Postpartum Survival Mode

Postpartum Survival Mode:

Be Where You Are & Give Yourself a Break!

I co-facilitate a weekly pregnancy and postpartum adjustment group at my office. Our group is well-attended by amazing moms (and sometimes dads) who need a little extra support before and after having a baby. There are many things I hear every week, but one of the most common is “I feel like I haven’t done anything all day!” This is associated with terrible guilt because these moms don’t think they’re doing “enough”.

Let’s face it—it’s hard to be a new parent. Moms’ and dads’ lives change dramatically when a baby is born, from changes in sleep and “free” time to changes in identity and body image to psychological and relationship changes. But too often we forget to give ourselves credit for all that we are doing amidst this stressful time of change—trying to get some sleep, lose some weight, bond with the baby, and adjust to new roles, intimacy, and simply being needed 24/7! For the most part the first several months (and I would say the first year in most cases) is simply survival mode.

When you’re just trying to keep up—to get a shower and maybe a nap, throw together some dinner, and give your honey a kiss on the cheek before night feedings keep you awake for hours—you’re in survival mode. When you’re under the clouds of a postpartum mood or anxiety disorder, like postpartum depression, you’re in survival mode. And survival mode is a time to slow down and receive support, love, and help as needed to sustain and recharge you. It’s a time to let go of the need to add more, do more, or “be” anything more than who and where you are. I’m here to tell you that being in survival mode is a good place to be for it means that you are, after all, surviving and so is your baby and hopefully your relationship. Survival mode is enough. It really is.

Remind yourself that survival mode is a temporary situation and that adding anything “extra” to this already stressful time is absurd. Let go of your need to bake cookies, volunteer more, try to keep up with that “super parent” down the street! Remember that you’ve just had a baby, that your life has been changed forever, that you are still healing, recovering, and doing many important things, and that the last thing you need is any guilt about not doing “enough”. Believe me: you’re doing much more than you realize!

Moms and Dads, please take a little advice from me and give yourselves a break! Let yourselves be where you are. Let yourselves simply survive for a while. Focus on the relationships that really matter—caring for your baby, for one another, and especially for yourselves. I guarantee that soon enough you’ll be out of survival mode and thrown into the busyness of  “normal” life again. And then you’ll probably be wishing you could go back to the simpler days of “survival mode” instead!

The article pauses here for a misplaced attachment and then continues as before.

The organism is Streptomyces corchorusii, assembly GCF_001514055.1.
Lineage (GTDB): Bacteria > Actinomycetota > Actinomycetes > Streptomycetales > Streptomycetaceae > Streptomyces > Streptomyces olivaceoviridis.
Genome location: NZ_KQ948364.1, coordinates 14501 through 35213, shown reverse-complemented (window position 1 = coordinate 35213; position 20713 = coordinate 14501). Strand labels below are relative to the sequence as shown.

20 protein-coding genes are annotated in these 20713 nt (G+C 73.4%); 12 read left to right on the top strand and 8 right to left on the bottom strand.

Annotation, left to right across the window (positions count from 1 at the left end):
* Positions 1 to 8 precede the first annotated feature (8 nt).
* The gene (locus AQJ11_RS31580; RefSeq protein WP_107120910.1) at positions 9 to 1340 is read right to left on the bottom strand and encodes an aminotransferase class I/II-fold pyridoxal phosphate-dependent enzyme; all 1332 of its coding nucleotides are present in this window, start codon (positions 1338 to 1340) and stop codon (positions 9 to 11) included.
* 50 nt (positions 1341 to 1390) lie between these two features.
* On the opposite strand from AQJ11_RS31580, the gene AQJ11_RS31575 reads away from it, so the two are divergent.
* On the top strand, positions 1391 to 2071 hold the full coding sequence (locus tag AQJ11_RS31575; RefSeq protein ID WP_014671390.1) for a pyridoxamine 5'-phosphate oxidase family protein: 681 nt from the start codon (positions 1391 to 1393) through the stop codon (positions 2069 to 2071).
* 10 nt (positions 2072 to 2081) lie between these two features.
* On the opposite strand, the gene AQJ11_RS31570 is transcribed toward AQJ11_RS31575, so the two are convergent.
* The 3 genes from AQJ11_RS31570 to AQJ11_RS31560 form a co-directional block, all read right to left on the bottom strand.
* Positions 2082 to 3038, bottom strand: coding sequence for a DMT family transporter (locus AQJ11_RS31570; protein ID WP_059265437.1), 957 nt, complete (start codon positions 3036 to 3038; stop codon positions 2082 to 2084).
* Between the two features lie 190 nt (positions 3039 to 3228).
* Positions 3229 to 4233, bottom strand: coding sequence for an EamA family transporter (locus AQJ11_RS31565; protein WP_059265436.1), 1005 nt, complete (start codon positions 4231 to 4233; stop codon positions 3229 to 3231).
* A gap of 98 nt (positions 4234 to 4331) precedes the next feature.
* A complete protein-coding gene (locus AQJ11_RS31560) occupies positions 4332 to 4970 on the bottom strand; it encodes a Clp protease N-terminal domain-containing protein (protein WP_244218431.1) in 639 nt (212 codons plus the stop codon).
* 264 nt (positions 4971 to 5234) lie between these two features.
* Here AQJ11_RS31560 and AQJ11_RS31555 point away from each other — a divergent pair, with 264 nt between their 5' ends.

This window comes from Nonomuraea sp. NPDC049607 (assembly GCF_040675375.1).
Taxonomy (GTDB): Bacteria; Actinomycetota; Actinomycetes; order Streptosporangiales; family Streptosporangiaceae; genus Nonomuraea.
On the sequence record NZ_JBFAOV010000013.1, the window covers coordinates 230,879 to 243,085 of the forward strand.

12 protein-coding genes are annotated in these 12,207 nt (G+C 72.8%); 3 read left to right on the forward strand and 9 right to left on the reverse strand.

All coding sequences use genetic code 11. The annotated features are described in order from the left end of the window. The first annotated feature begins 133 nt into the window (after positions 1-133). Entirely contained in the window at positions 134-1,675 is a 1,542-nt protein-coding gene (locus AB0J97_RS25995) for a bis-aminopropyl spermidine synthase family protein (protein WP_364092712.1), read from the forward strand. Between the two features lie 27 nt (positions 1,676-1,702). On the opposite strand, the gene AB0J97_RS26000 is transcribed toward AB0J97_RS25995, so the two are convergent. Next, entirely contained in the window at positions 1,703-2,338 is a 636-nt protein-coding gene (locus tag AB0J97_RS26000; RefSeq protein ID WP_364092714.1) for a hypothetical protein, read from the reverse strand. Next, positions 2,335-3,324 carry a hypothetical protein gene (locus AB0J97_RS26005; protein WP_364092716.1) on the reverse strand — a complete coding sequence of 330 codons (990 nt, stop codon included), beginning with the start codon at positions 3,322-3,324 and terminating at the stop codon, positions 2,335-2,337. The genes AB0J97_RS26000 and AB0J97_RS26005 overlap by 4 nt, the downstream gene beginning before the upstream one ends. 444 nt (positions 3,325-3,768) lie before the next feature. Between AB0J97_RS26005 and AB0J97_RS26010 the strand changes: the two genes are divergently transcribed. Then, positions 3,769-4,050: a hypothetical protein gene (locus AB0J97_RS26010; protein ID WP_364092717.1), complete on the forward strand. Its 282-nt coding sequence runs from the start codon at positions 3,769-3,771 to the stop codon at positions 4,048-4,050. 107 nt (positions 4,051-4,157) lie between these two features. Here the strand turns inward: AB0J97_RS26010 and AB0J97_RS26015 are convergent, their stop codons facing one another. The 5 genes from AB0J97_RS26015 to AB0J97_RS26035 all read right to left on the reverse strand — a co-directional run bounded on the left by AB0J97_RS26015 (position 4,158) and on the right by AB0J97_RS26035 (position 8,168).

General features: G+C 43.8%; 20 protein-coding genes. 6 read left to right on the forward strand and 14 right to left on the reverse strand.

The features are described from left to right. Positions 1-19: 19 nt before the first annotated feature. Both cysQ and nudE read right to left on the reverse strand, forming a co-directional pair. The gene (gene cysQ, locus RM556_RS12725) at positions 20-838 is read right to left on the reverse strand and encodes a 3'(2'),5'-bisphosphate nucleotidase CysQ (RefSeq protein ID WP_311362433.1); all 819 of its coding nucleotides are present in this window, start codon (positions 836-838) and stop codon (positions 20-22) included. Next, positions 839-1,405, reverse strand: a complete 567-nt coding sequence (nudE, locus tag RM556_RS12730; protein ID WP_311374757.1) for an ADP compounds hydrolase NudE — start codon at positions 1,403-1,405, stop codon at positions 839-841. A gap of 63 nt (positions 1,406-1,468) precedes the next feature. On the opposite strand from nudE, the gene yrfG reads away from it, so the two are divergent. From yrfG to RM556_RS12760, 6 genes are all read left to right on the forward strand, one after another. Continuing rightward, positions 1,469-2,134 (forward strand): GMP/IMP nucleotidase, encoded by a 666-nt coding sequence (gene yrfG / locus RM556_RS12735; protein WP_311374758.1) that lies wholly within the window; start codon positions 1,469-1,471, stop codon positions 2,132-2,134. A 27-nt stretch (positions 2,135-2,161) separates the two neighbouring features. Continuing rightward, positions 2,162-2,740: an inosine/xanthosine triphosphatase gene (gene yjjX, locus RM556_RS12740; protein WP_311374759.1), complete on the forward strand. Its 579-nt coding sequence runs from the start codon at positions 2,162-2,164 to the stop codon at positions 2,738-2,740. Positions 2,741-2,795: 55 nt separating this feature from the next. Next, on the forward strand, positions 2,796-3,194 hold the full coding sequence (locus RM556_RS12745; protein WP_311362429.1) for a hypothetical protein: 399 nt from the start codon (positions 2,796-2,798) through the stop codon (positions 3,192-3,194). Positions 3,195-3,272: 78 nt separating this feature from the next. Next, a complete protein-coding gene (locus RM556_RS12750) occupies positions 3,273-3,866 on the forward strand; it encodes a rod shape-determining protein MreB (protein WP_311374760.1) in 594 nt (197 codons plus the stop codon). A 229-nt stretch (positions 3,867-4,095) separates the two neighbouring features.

How do you cope with “survival mode?” Leave a comment and let us know!

[author] [author_image timthumb=’on’]http://www.drchristinahibbert.com/wp-content/uploads/2012/03/square-head-shot1.jpg[/author_image] [author_info]Clinical Psychologist, Mom of 6, Postpartum Couples DVD Producer, Non-Profit Founder, and expert on Parenting, Women’s Emotions, Pregnancy & Postpartum, and Grief & Loss, Dr. Christina Hibbert loves songwriting, learning, and teaching what she learns. Learn and Grow with Dr. Hibbert and her community of really great people![/author_info] [/author]

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About Dr. Christina Hibbert

Clinical Psychologist, Mom of 6, Postpartum Couples DVD Producer, Non-Profit Founder, and expert on Parenting, Women’s Emotions, Pregnancy & Postpartum, and Grief & Loss, Dr. Christina Hibbert loves songwriting, learning, and teaching what she learns. She really hopes you’ll join the Personal Growth Group and choose to grow together!

Comments

  1. I set timers for meds and meals, so that those two happen no matter what.

  2. I do a sitting and singing meditation practice while holding my child. Sometimes we do mellow dancing ones as well. The simplicity and peace of the practice soothes us both. This relaxes me so that I can reconnect with my inner strength and unconditional love for my daughter. I’m so grateful that I know about this as an option for achieving balance. Thank you for your post and for the opportunity to share Dr. Hibbert!

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